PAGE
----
I’ve just finished my first year as an administrative law judge. My title is deputy chief commissioner of Manitoba’s Residential Tenancies Commission. Our commission hears appeals from Manitoba’s Residential Tenancies Branch. For some hearings, I sit alone; for some I chair a panel of three commissioners. Most of our hearings take about half a day. Personally, I handle more than 200 hearings a year.
Almost all of the landlords and tenants who appear before us are unrepresented. Some of the landlords have appeared before us in the past, but most of our litigants are litigation rookies.
Dealing with unrepresented parties has become a huge challenge for our courts in recent years. Access to justice has also become a problem. Lawyers are expensive, and court litigation is very expensive.
There are many creative solutions to the access-to-justice problem. More funding for legal aid is one.
However, let me propose two specific solutions. The first is more plain language. As a lawyer for 22 years, I’ve always been a champion of plain language. I have often met resistance from other lawyers. Also, plain language has never been a priority for those who draft statutes and regulations. Finally, judgments are rarely written in plain language.
As an administrative law judge, I can now do something about this. I write all of my decisions in plain language. It’s not just a matter of avoiding jargon, and using short sentences and short paragraphs. It’s also a matter of writing something that a non-lawyer, who has not read the legislation, can truly understand.
For example, if I rely on a specific section of legislation, I quote the section. But that’s not all. I then explain how the section fits into the broader scheme of the legislation and why it makes sense. My hope is the landlords and tenants will learn something useful, which will help them in their future relations with other tenants and landlords. Of course, it would be even better if our legislation had been written in plain language to start with.
Luckily, our legislation gives us the right to admit evidence that would not be admissible in a court. This is the case for most administrative tribunals. My experience is that this approach saves time and aggravation, and leads to just results.
Which brings me to my second suggestion for improving access to justice: more administrative tribunals and more tribunal-style rules for civil courts. Of course, s. 96 of the Constitution Act, 1867 is an issue, but not an insurmountable one.
Unrepresented parties are a challenge, there’s no denying it. I’ve noticed that the unrepresented landlords and tenants who appear before me just can’t catch on to the concept of cross-examination. They want to make speeches (essentially rebuttal), rather than ask questions.
I’ve gotten in the habit of giving my own little speech: “Just remember everyone, a ‘question’ is a sentence with a question mark at the end.”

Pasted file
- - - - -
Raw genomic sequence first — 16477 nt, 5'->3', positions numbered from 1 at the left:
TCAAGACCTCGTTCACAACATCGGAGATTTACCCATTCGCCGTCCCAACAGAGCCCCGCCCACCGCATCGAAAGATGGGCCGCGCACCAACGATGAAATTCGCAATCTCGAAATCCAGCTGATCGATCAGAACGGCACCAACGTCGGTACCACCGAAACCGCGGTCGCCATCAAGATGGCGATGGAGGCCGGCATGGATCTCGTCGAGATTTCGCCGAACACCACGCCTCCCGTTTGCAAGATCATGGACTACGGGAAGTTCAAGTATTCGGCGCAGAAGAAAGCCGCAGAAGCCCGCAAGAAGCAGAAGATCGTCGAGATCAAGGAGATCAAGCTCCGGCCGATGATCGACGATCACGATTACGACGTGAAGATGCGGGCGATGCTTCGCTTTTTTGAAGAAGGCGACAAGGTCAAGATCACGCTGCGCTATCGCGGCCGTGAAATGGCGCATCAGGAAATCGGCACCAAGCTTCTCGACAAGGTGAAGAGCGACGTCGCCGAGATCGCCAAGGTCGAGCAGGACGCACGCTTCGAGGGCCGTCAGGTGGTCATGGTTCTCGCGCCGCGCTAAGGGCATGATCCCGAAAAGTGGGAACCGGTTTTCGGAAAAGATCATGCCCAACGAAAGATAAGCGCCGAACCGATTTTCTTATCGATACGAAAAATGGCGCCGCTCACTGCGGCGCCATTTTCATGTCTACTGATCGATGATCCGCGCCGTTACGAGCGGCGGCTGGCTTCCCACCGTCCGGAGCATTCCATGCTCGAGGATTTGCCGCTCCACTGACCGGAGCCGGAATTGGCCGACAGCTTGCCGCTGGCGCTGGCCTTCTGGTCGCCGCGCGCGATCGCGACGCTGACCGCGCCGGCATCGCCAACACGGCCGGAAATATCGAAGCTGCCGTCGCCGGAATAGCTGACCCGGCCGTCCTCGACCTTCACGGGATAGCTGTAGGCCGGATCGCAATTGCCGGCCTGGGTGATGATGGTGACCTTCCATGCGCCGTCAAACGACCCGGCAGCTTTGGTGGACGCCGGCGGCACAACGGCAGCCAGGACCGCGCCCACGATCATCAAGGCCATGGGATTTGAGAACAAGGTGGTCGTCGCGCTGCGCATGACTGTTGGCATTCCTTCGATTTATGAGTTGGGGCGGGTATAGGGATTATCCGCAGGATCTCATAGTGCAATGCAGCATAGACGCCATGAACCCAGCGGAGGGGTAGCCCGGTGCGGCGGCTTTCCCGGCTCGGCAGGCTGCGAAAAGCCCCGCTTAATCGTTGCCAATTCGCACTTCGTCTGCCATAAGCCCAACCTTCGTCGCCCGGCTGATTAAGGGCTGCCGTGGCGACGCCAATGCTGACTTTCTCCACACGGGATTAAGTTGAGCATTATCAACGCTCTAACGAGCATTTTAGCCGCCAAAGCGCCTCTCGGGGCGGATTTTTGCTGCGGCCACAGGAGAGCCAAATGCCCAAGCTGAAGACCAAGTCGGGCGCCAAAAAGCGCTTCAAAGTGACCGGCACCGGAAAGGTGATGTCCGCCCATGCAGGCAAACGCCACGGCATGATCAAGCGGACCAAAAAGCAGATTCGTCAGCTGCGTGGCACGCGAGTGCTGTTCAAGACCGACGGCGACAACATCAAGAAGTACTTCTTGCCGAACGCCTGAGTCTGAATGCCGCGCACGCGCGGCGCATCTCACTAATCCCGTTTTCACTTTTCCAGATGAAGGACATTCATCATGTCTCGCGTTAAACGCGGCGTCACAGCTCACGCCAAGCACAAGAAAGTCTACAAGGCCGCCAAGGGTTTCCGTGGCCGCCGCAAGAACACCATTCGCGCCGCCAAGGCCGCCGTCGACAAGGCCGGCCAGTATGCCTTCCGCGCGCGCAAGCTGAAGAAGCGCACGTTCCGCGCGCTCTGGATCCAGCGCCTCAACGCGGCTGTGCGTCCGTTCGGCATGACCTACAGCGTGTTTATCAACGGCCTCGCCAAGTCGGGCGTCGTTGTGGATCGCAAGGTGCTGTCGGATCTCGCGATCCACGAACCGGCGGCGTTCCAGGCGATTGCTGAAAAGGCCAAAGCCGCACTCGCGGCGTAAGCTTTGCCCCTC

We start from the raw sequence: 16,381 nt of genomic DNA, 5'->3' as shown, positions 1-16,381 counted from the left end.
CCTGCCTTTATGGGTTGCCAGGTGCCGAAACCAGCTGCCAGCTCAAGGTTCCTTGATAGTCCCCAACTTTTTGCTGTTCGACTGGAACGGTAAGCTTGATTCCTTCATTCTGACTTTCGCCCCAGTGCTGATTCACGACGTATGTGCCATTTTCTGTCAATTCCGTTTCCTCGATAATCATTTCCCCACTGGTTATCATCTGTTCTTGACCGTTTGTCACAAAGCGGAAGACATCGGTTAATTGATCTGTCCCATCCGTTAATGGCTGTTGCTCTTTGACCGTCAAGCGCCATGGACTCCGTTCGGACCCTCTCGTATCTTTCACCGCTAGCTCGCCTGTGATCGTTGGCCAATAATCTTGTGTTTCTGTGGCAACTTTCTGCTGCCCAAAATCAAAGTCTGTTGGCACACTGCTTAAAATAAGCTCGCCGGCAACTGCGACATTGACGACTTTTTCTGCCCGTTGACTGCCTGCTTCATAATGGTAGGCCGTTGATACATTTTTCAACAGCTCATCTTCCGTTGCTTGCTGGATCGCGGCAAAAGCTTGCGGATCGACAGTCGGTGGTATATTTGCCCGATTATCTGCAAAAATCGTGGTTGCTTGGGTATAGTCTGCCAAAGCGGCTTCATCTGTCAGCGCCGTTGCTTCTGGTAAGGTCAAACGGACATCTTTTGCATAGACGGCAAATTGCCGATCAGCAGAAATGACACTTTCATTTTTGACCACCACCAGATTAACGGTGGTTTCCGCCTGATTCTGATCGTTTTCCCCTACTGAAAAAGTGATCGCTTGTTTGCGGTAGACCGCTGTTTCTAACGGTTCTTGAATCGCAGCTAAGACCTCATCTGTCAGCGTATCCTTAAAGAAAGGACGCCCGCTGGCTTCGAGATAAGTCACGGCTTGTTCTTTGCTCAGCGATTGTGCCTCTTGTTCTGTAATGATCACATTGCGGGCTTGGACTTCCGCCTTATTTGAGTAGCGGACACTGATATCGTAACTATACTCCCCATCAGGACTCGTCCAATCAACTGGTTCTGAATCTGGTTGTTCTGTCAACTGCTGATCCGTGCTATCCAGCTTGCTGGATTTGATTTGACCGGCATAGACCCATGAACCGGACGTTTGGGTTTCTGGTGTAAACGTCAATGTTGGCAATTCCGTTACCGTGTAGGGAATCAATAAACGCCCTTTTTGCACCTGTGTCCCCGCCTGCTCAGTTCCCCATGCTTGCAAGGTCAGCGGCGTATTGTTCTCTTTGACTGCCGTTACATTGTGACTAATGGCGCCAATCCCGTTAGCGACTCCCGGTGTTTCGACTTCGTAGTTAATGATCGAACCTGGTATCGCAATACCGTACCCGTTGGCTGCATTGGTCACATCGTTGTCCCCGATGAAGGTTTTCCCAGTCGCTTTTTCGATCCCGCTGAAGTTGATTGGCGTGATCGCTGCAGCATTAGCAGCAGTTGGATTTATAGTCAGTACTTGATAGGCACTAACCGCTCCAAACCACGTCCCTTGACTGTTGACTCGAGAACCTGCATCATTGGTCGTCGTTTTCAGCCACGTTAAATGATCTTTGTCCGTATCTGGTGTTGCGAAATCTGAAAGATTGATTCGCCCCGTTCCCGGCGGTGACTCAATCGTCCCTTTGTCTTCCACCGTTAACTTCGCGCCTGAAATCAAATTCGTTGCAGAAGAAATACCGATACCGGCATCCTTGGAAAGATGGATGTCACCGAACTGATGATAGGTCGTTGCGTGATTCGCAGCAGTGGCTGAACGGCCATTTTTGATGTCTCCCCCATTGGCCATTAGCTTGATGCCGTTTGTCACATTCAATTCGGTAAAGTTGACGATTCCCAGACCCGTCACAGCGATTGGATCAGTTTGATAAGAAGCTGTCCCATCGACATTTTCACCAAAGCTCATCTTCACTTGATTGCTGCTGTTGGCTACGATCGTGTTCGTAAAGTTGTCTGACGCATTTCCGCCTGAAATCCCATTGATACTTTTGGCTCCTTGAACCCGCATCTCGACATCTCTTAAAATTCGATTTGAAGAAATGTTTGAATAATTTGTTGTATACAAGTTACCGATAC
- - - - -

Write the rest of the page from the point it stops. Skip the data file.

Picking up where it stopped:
Also, parties sometimes want to talk about things that are 100 per cent irrelevant to the issues on appeal. Not understanding the law of evidence, they rarely object when the other party starts rambling on about something completely irrelevant. So, I have to jump in, politely but firmly. I have to focus them on the relevant issues.
Also, if there are several issues to be dealt with, sometimes both parties forget to mention a few of the issues. For example if the dispute is about a stove, a fridge, a washer, and a dryer, both parties might forget to say anything at all about the dryer. So, I have to jump in and politely ask both parties to please comment on the dryer.
The process ends up being part adversarial and part inquisitorial. But it’s a good process. It gets fair results, and gives all parties a bit of education for future reference.
Here’s my point: access to justice would be improved if the rules of civil procedure were much simpler and much more flexible. In short, civil rules should be more like the rules of administrative tribunals. (Criminal law raises its own issues, so I will leave the issue of criminal procedure to another day.)
If we want more plain language in our system, it’s up to individual lawyers, legislative drafters, judges, and administrative decision-makers to take the initiative. Better access to justice will be the result.
If we want simpler, faster, cheaper civil procedure, it’s up to lawyers and bar associations to lobby justice ministers to make it so.
Finally, there are some disputes now heard by civil courts that should be heard by new or modified administrative tribunals. For example, it has always struck me as odd that unfair-dismissal disputes in unionized workplaces are handled by arbitrators, while wrongful-dismissal disputes in almost all non-unionized workplaces are handled by courts. There are other examples, which I leave for a future column.
For now, let’s all keep our language plain, and let’s make our procedures simpler!
Elliot Leven is the deputy chief commissioner of Manitoba’s Residential Tenancies Commission.